Our niece Haley had asked for a jewelry box for Christmas, but I felt a little weird giving her an empty box. So I made a buttoned cuff bracelet using some of her favorite fabric.

Cuff bracelet 2

Cuff bracelet

The bracelet is just a regular quilt sandwich cut into a rectangle the size of a very skinny girl’s wrist. I quilted it with straight lines, including an H for Haley (upside down in the photo above), and added the button and rickrack loop for closing it.

Nephew Jacob was all about the gift cards this year, but I couldn’t gift him just a gift card. So I used some of my leftover shark fabric and made a quick gift card holder.

Shark giftcard holder

I added interfacing between the two layers of fabric and sewed on a snap for closing it.

For Mom, I made up the infinity scarf kit that I had gotten at Sewn Studio last Christmas.

Mom Infinite Scarf

The pre-cut pieces seemed like they would make a scarf too large for my petite mother, so I trimmed both the width and length of the fabrics. The fabrics (a luscious voile and velveteen) and instructions were from Anna Maria Horner. I couldn’t quite wrap my head around the way she finished off the scarf, though, so I followed an infinity scarf tutorial from Skip to My Lou for that part.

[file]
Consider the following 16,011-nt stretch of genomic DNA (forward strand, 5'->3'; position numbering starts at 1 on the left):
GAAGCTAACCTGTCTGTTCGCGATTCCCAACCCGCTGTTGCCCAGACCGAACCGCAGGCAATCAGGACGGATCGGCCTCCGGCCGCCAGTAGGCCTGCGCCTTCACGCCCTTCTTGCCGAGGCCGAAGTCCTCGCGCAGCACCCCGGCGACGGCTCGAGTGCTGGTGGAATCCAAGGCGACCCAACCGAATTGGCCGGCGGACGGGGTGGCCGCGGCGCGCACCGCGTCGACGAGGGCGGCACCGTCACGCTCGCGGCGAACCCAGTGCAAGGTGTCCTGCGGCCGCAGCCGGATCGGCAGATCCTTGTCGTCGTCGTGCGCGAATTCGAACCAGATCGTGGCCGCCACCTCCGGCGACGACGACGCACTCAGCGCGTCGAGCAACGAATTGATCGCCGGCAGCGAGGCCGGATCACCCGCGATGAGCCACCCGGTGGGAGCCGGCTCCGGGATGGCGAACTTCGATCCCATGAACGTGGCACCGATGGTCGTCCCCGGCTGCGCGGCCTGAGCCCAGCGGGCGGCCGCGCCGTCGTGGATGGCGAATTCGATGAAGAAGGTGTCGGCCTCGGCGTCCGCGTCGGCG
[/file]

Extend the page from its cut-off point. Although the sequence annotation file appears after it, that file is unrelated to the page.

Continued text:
The handmade gift recipients all seemed very appreciative. Here’s the Stella girl in her shark skirt.

Stella Skirt

(In both this photo and the one above, you can see Mom’s stripe quilt that’s hanging on the wall in her living room. Two of my sisters are already duking it out for that one. I don’t know whose foot that is over Stella’s shoulder.)